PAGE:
Ohio sophomore bats and fields one-handed following ATV-caused right arm paralysis

Ohio sophomore bats and fields one-handed following ATV-caused right arm paralysis

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Ohio sophomore bats and fields one-handed following ATV-caused right arm paralysis

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When Zeke Dees was 8 years old, his baseball career should have come to a sudden end. The elementary schooler suffered right arm paralysis when his ATV hit a tree on the family farm in Mechanicsburg. His recovery has been significant, but he still has virtually no functionality in his right arm, leaving him to complete all tasks with just his left arm. That includes competing in his favorite sport, baseball.

Incredibly, Dees has developed routines that allow him to compete for the varsity baseball team at Emmanuel Christian High School. He swings by holding the bat with his left arm, keeping it upright and swinging through to make contact with the ball. In the field, where he competes as an outfielder, he has to make a catch with the glove on his left hand, flip the ball in the air, drop the glove, catch it and then fire it into the infield when necessary.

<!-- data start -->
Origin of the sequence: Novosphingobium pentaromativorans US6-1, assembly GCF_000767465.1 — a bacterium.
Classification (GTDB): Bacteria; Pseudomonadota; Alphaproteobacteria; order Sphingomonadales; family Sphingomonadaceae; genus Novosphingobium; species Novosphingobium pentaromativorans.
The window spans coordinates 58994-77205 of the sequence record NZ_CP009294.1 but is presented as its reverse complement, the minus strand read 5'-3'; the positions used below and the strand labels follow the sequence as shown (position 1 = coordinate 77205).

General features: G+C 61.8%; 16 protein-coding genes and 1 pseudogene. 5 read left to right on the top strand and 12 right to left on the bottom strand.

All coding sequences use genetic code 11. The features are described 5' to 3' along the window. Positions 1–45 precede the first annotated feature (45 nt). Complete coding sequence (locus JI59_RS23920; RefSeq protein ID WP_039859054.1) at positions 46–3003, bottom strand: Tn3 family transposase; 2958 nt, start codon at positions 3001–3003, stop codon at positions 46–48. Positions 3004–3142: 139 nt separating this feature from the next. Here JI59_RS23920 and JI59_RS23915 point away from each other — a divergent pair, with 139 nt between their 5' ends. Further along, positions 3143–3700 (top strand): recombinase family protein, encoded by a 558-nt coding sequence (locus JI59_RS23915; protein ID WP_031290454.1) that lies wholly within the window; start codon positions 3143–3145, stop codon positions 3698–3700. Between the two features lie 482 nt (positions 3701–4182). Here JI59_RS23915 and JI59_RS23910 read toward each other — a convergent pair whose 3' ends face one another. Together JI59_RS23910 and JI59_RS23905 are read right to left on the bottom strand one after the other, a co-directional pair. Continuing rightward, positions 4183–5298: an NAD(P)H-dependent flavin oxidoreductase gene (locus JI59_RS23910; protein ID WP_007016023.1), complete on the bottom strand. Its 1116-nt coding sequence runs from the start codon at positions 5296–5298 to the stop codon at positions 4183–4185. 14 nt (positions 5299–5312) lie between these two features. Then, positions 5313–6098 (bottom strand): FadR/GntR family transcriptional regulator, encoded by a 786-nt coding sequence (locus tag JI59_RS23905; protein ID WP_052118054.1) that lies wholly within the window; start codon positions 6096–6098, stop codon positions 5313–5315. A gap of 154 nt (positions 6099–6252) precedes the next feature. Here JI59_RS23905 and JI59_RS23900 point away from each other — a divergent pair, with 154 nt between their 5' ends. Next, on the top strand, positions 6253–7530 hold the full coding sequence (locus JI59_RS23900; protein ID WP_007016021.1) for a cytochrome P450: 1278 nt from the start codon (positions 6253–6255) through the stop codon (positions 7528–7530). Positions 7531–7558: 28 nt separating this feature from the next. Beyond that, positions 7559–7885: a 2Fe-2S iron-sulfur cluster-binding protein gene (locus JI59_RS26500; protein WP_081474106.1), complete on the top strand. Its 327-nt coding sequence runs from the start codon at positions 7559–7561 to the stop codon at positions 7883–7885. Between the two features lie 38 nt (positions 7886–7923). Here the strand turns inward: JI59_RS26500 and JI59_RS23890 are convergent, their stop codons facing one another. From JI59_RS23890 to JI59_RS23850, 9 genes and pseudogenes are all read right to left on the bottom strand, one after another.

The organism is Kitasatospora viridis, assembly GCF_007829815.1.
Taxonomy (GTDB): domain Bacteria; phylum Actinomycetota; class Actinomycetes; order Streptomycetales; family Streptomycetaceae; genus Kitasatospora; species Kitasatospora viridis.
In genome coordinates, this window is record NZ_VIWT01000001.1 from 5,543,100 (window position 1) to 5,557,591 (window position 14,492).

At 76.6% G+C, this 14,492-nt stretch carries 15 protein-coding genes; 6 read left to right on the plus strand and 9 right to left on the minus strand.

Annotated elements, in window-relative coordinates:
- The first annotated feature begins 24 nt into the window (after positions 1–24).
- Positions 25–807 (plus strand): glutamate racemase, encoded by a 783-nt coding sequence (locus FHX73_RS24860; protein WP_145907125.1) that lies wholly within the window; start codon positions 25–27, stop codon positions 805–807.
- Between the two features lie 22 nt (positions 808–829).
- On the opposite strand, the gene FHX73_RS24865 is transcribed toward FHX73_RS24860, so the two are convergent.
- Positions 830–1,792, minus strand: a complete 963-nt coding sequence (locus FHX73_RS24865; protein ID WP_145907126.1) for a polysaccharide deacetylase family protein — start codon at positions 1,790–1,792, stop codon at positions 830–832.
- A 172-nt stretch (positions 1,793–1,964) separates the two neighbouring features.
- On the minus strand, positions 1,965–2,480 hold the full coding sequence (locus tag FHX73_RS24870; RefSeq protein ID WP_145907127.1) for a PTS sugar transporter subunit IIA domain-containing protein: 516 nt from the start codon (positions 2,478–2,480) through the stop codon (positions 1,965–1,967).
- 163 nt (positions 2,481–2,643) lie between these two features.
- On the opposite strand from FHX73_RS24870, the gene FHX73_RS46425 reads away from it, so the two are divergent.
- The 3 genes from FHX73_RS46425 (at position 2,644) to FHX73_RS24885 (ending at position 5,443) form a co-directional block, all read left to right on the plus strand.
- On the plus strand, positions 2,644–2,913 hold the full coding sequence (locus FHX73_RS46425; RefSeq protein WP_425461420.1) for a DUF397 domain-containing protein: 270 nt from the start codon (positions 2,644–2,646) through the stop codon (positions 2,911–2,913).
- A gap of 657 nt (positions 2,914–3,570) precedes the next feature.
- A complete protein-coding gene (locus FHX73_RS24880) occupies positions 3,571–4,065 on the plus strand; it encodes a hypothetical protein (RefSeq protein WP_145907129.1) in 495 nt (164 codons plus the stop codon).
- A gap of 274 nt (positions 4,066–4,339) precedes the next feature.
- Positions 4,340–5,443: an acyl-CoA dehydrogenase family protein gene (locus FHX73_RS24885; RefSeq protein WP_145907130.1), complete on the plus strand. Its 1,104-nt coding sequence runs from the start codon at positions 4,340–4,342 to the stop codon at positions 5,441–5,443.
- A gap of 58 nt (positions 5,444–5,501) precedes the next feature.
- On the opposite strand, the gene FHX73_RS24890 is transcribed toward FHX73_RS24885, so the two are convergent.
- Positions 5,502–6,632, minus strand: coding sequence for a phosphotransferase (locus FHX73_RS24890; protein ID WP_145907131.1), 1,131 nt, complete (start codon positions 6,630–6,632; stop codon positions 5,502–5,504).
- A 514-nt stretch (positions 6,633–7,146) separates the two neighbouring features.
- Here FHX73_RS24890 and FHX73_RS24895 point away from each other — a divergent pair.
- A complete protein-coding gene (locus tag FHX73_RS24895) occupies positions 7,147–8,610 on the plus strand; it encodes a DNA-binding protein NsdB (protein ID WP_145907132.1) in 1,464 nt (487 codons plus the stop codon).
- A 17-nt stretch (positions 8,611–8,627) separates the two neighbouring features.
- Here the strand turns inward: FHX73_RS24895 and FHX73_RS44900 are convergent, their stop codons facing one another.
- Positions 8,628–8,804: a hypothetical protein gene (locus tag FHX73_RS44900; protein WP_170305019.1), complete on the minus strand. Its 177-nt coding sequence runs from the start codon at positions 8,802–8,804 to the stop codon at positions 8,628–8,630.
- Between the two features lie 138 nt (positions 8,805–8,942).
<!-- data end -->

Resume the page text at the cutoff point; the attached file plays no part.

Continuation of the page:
As reported by the Dayton Daily News, there has always been skepticism about Dees’ ability to swing a bat or complete a catch-and-throw maneuver since his accident. Now, as a sophomore, Dees is beginning to turn his teammates into believers.

”We tried the thing where you catch it, flip the glove up, just to see what it’s like, and it’s crazy hard,” fellow sophomore Dylan Herring told the Daily News. “He’s worked really hard to get good at what he’s doing.”

No, Dees isn’t one of Emmanuel’s top batters. He is currently hitting to a .146 average while also getting plenty of playing time in left field. Still, he’s an integral part of the team, as well as a motivator for many of his teammates, even if Dees doesn’t find anything he does particularly odd or unique anymore.

“I don’t even think about it anymore,” Dees told the Daily News. “I just try to do my best at everything I can do. … Yes, I have a disability, but I don’t want that to stop me. I want to be treated the same, because I am just like another player. To me, I have two arms basically.

“Every now and then I remember I have one arm. I look at people with two arms and I’m like, ‘How can you do that?’ It’s weird to me because I’m so used to doing everything with one arm.”

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